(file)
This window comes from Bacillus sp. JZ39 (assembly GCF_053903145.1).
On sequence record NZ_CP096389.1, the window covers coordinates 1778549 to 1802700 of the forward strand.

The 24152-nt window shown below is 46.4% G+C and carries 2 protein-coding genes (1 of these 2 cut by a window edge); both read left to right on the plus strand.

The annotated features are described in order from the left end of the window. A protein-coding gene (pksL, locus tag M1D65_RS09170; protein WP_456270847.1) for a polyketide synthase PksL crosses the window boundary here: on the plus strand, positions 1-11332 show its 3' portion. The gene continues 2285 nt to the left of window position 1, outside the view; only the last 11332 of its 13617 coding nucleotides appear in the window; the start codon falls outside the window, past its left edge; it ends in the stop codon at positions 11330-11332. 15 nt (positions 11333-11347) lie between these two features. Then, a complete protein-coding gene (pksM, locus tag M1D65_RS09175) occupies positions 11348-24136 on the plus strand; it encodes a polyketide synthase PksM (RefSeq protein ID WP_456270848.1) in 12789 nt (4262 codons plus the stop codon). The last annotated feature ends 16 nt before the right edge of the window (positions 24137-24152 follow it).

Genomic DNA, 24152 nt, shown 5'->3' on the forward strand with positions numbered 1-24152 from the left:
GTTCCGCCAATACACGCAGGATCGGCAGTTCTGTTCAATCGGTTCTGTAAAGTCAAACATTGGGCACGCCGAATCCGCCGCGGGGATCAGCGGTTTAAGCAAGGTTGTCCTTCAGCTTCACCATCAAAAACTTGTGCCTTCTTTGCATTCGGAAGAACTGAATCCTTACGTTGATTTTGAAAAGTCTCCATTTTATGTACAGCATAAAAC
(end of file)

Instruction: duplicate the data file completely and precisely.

This window comes from Bacillus sp. JZ39 (assembly GCF_053903145.1).
On sequence record NZ_CP096389.1, the window covers coordinates 1778549 to 1802700 of the forward strand.

The 24152-nt window shown below is 46.4% G+C and carries 2 protein-coding genes (1 of these 2 cut by a window edge); both read left to right on the plus strand.

The annotated features are described in order from the left end of the window. A protein-coding gene (pksL, locus tag M1D65_RS09170; protein WP_456270847.1) for a polyketide synthase PksL crosses the window boundary here: on the plus strand, positions 1-11332 show its 3' portion. The gene continues 2285 nt to the left of window position 1, outside the view; only the last 11332 of its 13617 coding nucleotides appear in the window; the start codon falls outside the window, past its left edge; it ends in the stop codon at positions 11330-11332. 15 nt (positions 11333-11347) lie between these two features. Then, a complete protein-coding gene (pksM, locus tag M1D65_RS09175) occupies positions 11348-24136 on the plus strand; it encodes a polyketide synthase PksM (RefSeq protein ID WP_456270848.1) in 12789 nt (4262 codons plus the stop codon). The last annotated feature ends 16 nt before the right edge of the window (positions 24137-24152 follow it).

Genomic DNA, 24152 nt, shown 5'->3' on the forward strand with positions numbered 1-24152 from the left:
GTTCCGCCAATACACGCAGGATCGGCAGTTCTGTTCAATCGGTTCTGTAAAGTCAAACATTGGGCACGCCGAATCCGCCGCGGGGATCAGCGGTTTAAGCAAGGTTGTCCTTCAGCTTCACCATCAAAAACTTGTGCCTTCTTTGCATTCGGAAGAACTGAATCCTTACGTTGATTTTGAAAAGTCTCCATTTTATGTACAGCATAAAAC